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"Itís tail swayed slowly from side to side, pushing the hunters body
through the murky water. All signs of motion were non-existant, except for the
rhythmic movement of the water over the five gill slits on either side of itís
head. Slowly gaining speed, the shady figures unmoving eyes fixed on itís
target, a lost harbor seal pup. As the distance between the predator and itís
prey grew closer, the jaws of the massive fish drew forward, exposing nearly
eight rows of razor sharp teeth. Strings of itís previous meal hung in rows
from between itís teeth. Sensing danger, the harbor seal frantically tried to
find a place to seek refuge, but it was too late. The jaws of the shark closed
around the seal with an astounding 14,000 pounds of pressure, cutting the seal
in half. The Great White shark claims another victim.1"
Any one whoís seen the famous movie series "Jaws" may look at the Great
White Shark in a similar manner. Perhaps itís the way that Hollywood uses a mix
of fact and fiction in the series. This may have frightened many people into
hating the Great White for itís ferocity. It might have also been the size of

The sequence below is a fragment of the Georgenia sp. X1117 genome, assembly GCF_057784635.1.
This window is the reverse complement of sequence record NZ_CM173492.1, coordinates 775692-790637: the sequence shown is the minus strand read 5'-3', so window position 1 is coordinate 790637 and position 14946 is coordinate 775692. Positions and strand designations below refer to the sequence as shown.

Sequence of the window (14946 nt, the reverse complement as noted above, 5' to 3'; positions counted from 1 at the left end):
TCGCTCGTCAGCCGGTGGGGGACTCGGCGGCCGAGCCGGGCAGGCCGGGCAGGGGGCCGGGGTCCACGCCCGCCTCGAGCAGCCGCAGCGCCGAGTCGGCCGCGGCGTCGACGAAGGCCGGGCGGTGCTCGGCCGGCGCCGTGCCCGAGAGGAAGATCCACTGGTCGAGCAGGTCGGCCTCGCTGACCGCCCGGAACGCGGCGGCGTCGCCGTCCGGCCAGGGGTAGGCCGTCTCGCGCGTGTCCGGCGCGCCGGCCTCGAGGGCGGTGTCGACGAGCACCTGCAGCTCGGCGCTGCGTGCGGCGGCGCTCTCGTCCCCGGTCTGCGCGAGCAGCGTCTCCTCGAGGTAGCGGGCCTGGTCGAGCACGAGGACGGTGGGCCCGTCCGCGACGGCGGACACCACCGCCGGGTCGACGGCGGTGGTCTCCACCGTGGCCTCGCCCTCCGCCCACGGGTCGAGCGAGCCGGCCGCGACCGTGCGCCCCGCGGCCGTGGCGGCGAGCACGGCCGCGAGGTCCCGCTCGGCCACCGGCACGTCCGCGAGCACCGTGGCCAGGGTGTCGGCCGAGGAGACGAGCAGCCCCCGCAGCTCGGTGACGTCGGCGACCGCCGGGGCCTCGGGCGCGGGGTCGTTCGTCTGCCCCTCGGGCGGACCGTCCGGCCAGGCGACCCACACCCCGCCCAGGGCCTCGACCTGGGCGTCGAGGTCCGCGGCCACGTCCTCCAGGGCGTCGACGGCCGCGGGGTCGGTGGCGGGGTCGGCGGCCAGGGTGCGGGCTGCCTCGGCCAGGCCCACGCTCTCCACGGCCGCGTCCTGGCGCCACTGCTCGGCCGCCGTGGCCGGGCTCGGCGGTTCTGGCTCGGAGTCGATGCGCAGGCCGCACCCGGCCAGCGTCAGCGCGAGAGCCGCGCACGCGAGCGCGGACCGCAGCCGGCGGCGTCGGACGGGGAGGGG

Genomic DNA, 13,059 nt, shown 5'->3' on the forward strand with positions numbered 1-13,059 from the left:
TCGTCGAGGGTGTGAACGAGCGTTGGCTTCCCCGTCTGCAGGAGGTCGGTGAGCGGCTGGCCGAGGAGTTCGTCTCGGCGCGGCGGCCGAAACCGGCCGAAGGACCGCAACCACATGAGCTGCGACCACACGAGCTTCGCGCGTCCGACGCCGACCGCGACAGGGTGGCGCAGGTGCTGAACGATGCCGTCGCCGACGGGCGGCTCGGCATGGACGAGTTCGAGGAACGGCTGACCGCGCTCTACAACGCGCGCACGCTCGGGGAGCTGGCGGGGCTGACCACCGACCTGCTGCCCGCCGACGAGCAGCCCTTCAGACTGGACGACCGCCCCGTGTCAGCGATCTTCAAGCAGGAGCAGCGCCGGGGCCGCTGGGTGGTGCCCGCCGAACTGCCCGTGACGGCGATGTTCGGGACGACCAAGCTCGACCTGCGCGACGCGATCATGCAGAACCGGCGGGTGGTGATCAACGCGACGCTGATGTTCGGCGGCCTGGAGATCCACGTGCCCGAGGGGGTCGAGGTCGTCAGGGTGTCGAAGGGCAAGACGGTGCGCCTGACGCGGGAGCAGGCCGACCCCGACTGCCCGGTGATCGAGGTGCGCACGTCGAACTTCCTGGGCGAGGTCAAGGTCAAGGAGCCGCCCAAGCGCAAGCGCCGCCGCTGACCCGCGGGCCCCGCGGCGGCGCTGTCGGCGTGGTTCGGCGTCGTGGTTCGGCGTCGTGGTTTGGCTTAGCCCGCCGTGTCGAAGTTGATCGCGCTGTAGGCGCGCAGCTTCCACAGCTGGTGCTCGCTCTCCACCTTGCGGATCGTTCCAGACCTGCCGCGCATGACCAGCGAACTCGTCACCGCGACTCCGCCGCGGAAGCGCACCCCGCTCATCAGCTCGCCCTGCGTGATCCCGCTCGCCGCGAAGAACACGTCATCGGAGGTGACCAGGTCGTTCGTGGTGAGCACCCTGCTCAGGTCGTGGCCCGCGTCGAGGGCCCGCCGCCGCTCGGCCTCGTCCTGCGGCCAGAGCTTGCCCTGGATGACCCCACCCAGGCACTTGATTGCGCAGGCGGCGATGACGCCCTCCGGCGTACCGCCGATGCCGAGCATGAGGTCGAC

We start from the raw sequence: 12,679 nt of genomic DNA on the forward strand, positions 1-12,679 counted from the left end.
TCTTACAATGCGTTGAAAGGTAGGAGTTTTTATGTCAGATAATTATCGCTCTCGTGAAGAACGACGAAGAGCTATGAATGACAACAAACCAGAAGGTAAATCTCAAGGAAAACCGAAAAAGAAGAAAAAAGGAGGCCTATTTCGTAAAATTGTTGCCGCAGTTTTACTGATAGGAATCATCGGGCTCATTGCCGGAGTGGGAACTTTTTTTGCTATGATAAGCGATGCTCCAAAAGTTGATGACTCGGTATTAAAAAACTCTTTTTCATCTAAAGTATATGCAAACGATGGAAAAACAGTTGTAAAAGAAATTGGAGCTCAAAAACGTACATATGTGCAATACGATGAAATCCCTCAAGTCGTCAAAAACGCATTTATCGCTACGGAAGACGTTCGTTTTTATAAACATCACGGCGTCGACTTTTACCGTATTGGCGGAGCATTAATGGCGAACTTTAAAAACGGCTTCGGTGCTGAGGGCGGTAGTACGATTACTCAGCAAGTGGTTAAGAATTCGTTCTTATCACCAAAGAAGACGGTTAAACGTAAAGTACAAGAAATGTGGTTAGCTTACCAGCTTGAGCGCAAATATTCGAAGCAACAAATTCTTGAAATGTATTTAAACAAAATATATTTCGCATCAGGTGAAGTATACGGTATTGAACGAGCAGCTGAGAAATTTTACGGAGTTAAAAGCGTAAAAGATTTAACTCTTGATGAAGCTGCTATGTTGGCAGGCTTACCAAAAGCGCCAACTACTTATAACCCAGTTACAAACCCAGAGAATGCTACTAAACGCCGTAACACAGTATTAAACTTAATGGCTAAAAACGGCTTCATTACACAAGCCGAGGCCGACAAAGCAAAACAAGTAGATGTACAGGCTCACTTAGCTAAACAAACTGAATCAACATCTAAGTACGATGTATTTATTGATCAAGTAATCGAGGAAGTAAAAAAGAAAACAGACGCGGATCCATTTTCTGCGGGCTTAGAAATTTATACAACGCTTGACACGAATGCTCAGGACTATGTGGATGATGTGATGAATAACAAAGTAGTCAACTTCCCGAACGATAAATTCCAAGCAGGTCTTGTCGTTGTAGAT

the shark in the movie thatís kept thousands of people off the beaches and out
of the water. Better yet, it could have been the overall storyline: A Great
White shark with an eating disorder and a taste for human flesh. Perhaps thatís
what is keeping vacationers from grabbing their trousers and snorkels.
Over all, there have been 1026 attacks on humans by sharks in the last
ten years. Only 294 of these attacks have been linked to Great White sharks.
Thatís roughly the number of people who drown each year in swimming accidents.
Of these 294 attacks, less than eighteen percent were fatal. Out of the
eighteen fatal incidents more than seventy percent was contributed to loss of
blood. This means that the shark didnít kill the victim. The shark bit the
victim and then released them (also known as the taste test). The shark samples
the victim by nibbling on an appendage or two often resulting in a severed
artery or other major blood vessel. Therefore, the Great White should be
considered a mantaster not a maneater.
This intrigued scientists considering the size of the sharks brain. The
Great Whites brain is about one half the size of a dogs. Over seventy percent
of the brain is used for tracking prey. The other thirty percent is used for
body functions. Studies show that the sharks main purpose is to eat.
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